KY - Cumberland Falls State Park


Jun 17, 2016
Starting a new thread for just the state park campground since the other threads here are somewhat confusingly labeled along with the Corbin, KY KOA which is a fair distance from the park.

We stayed here Friday evening through Sunday morning. It was almost full; there was one empty slot and it appeared to have a reservation card on it from someone who apparently didn't show up or cancel.

This was easily the most cramped spot we've ever attempted. I strongly suspect the campground itself was laid out as tent camping originally (and there were quite a few folks in tents) and at some point they decided to gravel the pads and call it RV camping too. I may not the best in the world at backing a trailer, but usually manage. At this site there was no way. The folks directly across from us moved their truck but I still couldn't maneuver around the tree due to the way their camper (fifth wheel) stuck out in the roadway despite having the tires right up against the curb at the back of the site. I got it as close as I could to 'lined up' then unhitched and pushed it the rest of the way (neighbors helped with this step, which was nice). With our pup's back bumper touching the curb our front bunk still extended to about one foot (give or take) from the road. The back bunk hung out over the end of the site which was an adventure in itself. :-D

Utilities were a stretch, literally. There are shared boxes and water hookups between every two spots, so if you get the spot on the right (as we did) and your hookups are also on the right (ours are) you're going to have to get creative. I've been burned before on being too far from water so I had a 50' hose I could use, but we had to pull our electric cord all the way out and it was still off the ground for a ways over by the box. One of our daughters tripped over it once. Lesson learned, I clearly need to pick up a 30 amp extension cord and store it in the pup.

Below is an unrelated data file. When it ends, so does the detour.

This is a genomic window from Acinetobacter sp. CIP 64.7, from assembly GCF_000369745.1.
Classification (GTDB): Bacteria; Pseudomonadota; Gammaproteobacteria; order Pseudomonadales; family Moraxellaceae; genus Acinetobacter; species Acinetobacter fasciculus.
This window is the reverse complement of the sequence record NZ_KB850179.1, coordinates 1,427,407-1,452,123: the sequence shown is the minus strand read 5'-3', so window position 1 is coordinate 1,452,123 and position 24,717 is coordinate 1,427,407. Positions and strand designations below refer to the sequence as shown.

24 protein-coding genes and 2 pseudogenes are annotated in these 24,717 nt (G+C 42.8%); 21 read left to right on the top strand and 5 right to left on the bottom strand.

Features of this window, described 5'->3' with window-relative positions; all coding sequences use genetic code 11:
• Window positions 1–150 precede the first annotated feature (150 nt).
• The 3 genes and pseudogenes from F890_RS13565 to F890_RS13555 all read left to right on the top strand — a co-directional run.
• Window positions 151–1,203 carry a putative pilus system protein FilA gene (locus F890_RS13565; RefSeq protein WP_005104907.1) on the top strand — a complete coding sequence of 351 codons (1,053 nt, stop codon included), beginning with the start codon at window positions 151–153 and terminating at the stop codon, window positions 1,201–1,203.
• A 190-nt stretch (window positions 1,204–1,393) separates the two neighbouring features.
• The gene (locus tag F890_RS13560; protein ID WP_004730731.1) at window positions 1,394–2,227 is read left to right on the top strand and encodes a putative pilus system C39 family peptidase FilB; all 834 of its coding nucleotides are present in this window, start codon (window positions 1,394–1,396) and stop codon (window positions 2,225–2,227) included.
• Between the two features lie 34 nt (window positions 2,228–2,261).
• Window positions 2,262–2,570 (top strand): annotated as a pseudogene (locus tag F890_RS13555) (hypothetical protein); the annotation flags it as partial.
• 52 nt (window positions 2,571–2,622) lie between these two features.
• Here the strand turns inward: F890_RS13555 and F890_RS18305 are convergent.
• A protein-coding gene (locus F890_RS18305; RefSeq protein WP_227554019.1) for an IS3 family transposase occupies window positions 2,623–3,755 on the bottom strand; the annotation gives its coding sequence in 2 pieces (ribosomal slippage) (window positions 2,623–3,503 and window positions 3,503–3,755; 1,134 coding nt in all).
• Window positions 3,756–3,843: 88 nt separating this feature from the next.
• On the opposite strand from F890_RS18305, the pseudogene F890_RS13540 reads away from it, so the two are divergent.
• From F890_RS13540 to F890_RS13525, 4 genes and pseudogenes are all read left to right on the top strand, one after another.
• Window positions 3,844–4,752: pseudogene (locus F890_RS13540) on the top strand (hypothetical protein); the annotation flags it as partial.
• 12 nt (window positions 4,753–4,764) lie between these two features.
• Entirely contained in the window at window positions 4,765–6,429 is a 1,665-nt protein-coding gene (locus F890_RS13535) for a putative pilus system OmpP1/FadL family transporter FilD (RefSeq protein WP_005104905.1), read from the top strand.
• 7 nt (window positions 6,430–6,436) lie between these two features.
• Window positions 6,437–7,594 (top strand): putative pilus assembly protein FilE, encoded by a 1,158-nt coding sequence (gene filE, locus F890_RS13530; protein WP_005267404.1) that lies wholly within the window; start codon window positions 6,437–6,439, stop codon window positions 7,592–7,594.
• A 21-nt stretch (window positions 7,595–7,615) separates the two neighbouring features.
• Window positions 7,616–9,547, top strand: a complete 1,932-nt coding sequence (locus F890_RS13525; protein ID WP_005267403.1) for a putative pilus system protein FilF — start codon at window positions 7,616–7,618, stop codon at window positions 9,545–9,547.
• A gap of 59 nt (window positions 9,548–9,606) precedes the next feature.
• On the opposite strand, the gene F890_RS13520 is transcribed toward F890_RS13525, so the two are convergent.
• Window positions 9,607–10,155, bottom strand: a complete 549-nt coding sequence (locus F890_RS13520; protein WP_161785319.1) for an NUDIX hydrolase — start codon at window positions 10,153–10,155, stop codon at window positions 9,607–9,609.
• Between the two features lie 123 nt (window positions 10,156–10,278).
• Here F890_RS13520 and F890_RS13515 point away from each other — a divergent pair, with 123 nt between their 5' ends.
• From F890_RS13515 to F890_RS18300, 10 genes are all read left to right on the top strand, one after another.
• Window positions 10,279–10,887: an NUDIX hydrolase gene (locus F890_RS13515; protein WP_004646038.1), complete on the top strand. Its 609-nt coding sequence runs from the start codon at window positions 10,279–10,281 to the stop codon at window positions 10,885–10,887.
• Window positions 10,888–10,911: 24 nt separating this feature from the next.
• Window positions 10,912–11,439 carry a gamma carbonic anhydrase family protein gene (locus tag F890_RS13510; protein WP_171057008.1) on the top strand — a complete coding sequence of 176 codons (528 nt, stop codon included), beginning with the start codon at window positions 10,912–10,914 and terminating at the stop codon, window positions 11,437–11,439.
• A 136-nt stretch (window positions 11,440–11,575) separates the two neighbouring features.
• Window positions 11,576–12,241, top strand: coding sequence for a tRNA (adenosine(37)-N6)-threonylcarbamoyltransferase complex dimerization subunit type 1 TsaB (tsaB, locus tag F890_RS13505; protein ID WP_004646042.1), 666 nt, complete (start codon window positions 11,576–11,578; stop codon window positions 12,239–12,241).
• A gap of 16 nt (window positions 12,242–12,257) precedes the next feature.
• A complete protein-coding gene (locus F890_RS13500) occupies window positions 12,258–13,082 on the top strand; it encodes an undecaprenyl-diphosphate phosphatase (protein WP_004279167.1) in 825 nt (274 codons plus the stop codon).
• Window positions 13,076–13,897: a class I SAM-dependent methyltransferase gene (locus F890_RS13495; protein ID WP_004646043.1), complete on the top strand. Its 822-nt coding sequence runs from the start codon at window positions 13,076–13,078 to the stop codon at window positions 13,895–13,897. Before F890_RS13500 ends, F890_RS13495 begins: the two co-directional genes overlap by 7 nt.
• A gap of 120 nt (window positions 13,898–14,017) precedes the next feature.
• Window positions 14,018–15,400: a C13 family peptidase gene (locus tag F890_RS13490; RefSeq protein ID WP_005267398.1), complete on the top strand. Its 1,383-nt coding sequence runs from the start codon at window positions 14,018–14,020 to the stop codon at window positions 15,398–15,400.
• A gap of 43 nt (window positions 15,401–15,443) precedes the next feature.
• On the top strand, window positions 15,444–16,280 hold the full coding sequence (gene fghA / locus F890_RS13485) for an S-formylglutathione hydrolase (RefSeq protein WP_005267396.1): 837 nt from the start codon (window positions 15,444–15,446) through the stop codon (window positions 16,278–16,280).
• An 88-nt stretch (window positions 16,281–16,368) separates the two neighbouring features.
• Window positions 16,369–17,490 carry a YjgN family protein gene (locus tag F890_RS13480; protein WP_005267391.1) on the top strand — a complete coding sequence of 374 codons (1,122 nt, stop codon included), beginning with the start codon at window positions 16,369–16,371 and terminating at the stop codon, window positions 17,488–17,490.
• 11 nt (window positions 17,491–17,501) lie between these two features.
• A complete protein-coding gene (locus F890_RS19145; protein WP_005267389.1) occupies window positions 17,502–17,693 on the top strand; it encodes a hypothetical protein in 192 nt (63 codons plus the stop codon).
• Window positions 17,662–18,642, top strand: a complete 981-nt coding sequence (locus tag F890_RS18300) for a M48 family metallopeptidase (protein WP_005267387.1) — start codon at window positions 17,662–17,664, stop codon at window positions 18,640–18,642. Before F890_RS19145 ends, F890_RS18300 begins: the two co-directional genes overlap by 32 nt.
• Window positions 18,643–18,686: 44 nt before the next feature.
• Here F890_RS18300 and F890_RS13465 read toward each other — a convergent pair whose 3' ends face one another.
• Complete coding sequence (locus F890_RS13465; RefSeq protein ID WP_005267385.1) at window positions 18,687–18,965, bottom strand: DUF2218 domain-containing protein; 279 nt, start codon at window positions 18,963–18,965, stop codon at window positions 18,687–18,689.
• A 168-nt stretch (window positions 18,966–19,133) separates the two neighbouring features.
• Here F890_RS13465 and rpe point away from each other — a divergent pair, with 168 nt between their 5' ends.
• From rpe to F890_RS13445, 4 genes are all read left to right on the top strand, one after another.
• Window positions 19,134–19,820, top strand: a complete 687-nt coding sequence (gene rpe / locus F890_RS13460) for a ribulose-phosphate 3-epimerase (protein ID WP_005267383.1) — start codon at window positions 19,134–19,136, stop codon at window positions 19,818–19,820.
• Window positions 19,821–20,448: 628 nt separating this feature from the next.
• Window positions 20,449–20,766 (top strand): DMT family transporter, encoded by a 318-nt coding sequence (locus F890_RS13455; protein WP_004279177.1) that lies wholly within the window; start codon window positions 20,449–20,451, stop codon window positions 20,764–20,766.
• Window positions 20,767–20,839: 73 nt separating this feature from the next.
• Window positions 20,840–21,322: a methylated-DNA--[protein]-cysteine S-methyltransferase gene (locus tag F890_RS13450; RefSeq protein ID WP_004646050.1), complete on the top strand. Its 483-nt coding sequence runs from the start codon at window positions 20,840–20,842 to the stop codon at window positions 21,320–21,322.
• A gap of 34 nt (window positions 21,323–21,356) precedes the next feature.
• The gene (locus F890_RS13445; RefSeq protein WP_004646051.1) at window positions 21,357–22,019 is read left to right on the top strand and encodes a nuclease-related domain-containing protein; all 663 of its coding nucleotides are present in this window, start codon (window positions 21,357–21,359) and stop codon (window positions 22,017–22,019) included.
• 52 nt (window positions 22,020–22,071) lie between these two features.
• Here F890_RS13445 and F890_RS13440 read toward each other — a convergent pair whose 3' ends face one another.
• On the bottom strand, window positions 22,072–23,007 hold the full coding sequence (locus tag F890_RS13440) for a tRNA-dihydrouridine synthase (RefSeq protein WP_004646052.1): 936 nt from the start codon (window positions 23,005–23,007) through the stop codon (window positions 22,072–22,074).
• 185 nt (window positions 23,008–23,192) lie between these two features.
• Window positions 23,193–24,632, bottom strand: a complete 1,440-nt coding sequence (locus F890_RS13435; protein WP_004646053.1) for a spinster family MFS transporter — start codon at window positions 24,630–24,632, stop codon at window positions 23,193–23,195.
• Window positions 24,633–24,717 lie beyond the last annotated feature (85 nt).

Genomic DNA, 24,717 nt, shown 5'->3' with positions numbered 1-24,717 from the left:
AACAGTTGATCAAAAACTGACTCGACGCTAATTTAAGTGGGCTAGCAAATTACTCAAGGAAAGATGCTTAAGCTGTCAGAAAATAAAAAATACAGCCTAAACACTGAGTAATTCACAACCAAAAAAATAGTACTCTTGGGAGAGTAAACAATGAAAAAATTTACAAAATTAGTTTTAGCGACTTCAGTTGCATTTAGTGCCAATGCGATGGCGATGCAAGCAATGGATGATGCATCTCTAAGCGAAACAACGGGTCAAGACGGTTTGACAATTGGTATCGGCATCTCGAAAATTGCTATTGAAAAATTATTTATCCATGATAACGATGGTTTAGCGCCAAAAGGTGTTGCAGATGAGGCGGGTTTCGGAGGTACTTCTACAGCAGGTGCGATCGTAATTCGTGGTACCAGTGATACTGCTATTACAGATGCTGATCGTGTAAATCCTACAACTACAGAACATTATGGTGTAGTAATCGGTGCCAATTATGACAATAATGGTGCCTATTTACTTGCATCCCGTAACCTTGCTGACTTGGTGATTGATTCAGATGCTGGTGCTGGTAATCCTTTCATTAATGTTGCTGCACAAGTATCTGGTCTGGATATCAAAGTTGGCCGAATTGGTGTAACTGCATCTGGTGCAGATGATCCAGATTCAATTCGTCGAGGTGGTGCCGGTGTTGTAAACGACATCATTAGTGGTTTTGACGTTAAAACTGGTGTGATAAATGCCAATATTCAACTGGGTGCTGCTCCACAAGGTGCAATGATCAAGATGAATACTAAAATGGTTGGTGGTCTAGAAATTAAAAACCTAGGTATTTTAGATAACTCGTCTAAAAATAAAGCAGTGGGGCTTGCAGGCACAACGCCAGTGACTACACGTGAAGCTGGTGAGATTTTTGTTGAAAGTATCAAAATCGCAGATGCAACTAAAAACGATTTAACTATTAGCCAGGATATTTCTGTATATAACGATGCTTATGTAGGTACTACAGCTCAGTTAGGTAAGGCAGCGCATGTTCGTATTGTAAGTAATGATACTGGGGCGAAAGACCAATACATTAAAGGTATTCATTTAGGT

Just overall kind of an odd arrangement. We didn't really have much space on our spot after we crammed the camper and truck into it so outside time was pretty minimal.

Pros - the bathhouse was nearby and very clean and fairly modern. There's a grocery store at the campground with the staples but it seemed to keep odd hours; I think we only managed to find it open once in our trip. As for the park itself, it's a little off the beaten path (~30 minutes or so off I-75) but the waterfall is nice, there are several hiking trails (although see 'cons' below) and most things are pretty centrally located. The DuPont Lodge is just up the road from the entrance to the campground and is phenomenal in terms of rustic 'parkitecture' with its cut stone exterior and exposed beams inside. Definitely worth a visit, and they have a great restaurant with an overlook of the river valley. The campground had a ranger on site who was very nice and knowledgeable.